Self esteem

The smile machine to generate positive thinking in children


We are all clear that positive thoughts are like an engine within learning. They reinforce self-esteem, invite to dream, increase illusions and enhance the abilities of each one. Well, and how to enhance all this in children? Through play!

The psychologist Celia Rodríguez has devised a fantastic game about: the smile machine to generate positive thinking in children. The little ones will find it a lot of fun and in the long run they will be benefiting and taking care of their emotional and physical health without knowing it. Never underestimate the power of a smile!

The game is very simple, and you don't need many materials. All are also easy to get, since this game is made with recycled materials. Write down everything you need:

- A box

- Paper or cardboard

- Ballpoint pen or colored markers

IGame instructions:

1. First we must explain to the children what to write on the paper or cardboard. We invite you to think carefully about all the things that make you smile throughout the day, even on the saddest days.

2. So, once you have thought about it all, you have to jot down their list of things that make them smile, using the colors they want. They can point to 'a hug' with a bright red color, or draw a star if it's something that makes you smile.

3. There is no time, but if you notice that he is not able to recognize things that make him smile, can you help him with some example. You can say, 'And doesn't your brother make you smile when he gets home?' 'And when you discover that today you have your favorite snack? ...

4. When you have your list of things that make you smile, you must keep the paper in a box. But this box is special. To make it a smile factory, you need to decorate it.

5. Decorate the box with your child. Use markers and paper if necessary. Let your imagination do the rest. Of course, it must have a very clear sign where it reads: 'Smile machine'.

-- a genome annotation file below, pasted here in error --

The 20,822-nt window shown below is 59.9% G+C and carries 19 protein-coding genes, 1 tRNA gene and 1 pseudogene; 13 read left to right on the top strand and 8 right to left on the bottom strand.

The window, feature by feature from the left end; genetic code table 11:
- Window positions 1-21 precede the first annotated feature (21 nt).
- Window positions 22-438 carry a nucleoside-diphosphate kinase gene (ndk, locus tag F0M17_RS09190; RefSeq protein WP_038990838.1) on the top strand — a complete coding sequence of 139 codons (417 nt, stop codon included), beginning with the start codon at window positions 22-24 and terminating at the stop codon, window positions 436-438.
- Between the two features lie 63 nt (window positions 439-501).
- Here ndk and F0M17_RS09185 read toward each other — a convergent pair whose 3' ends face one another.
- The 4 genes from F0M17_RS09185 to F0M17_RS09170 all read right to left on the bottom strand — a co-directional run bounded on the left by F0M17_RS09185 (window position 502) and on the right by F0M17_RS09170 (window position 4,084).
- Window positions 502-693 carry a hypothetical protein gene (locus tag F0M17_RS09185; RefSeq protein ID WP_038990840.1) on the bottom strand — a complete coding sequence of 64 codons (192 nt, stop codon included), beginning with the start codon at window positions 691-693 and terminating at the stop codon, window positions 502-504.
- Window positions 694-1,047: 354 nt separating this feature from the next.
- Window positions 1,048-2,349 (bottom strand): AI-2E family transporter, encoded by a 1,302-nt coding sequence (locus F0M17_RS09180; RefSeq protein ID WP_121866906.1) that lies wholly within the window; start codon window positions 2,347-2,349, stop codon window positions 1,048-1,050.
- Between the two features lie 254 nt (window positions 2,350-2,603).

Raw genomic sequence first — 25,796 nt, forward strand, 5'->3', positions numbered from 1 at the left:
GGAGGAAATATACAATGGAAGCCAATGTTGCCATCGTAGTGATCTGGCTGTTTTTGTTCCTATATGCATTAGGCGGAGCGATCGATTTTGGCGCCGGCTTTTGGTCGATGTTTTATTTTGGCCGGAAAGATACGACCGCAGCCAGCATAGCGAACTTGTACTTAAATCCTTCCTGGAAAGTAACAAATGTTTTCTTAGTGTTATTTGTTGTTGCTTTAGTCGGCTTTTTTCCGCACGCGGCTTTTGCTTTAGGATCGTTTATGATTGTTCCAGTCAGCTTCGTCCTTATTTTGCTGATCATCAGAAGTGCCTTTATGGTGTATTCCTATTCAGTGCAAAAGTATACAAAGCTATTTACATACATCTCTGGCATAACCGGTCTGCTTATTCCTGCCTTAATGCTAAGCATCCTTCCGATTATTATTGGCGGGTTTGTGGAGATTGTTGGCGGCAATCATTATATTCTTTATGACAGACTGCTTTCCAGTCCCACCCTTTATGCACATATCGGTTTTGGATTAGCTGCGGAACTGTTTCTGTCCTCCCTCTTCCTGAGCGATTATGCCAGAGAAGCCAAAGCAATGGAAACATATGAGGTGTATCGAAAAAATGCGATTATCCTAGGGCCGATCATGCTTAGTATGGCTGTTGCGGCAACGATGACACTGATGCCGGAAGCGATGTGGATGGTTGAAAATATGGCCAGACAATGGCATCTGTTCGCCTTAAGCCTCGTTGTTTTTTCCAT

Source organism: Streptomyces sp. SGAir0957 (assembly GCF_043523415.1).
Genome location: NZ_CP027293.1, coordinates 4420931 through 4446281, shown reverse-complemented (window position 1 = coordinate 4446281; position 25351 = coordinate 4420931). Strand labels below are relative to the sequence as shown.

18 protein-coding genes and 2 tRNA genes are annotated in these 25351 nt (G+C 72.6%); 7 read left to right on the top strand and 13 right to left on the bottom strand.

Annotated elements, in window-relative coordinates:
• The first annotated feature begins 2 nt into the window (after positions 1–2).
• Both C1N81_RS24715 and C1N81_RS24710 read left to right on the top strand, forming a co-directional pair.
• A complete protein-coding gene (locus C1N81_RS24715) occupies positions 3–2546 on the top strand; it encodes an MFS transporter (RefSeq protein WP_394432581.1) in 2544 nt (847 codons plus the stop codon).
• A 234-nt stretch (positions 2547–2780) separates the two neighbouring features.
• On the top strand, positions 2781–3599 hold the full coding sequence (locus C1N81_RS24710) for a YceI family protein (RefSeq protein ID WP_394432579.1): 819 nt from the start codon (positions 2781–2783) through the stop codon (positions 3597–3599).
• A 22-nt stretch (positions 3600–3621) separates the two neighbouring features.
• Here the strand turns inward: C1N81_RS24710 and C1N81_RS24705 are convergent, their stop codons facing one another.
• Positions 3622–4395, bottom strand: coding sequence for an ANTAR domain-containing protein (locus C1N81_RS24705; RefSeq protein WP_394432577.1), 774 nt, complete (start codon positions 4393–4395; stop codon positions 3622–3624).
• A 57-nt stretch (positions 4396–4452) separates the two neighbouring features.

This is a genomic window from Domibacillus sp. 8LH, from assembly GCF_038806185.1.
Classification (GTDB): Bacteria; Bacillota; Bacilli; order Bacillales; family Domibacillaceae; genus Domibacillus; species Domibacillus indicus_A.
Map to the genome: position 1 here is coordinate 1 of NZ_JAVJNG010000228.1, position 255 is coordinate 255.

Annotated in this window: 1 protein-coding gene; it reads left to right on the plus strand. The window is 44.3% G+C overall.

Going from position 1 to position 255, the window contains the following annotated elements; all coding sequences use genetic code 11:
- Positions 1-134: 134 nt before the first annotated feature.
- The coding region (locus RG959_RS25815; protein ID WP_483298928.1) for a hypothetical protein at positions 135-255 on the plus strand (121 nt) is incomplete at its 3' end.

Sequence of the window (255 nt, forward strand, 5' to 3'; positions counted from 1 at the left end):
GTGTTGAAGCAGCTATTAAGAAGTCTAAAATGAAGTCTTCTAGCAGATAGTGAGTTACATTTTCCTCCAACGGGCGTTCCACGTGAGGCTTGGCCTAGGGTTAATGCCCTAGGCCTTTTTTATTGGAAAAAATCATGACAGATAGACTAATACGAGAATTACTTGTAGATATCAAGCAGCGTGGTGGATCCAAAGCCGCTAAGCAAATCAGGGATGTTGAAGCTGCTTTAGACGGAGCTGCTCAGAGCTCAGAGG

6. Once your child has the smile machine, you should explain the following: Your smile machine should be in one place in your room. Every day you should smile at least three times, and if you don't, you should go to your smile machine to read your list and generate more smiles.

7. Every time your child smiles for something that was not on the list, they should open their smile machine and point it in the list. Thus, your list of things that make you smile will grow and grow without end.

This game has no age limit. They can play from the youngest (from approximately 4 years) to the oldest (grandparents included). The more participants get involved in the game, the more fun and enriching it is.

Children, like grown-ups, they have better and worse days, days in which everything seems to go well for them and others, however, more 'sad'. To face that feeling of sadness, nothing like positive thinking. Therefore, the smile machine can be very useful. This fun game looks for very specific objectives. Among them:

- Teach children to identify those things that really make them feel good
Sometimes, especially among the little ones, they fail to recognize their emotions correctly, and end up giving more importance to negative emotions, since they affect them much more. With this game, they will learn to also recognize their positive emotions and to give them the importance they deserve.

- Enhance positive thoughts over negative ones
Although it's easier to slip into defeatist thinking when things don't go well, there is the strength of positive thinking to turn it around. There are two ways to deal with defeat: surrender or try again. Positive thinking makes you never give up.

- Be grateful for all the good things that happen throughout the day
Gratitude is an essential value in children (and in the elderly). Since childhood, he strengthens that feeling of gratitude for all the good things he experiences throughout a day.

You can read more articles similar to The smile machine to generate positive thinking in children, in the category of Self-esteem on site.

Video: The Enlightenment: Crash Course European History #18 (September 2020).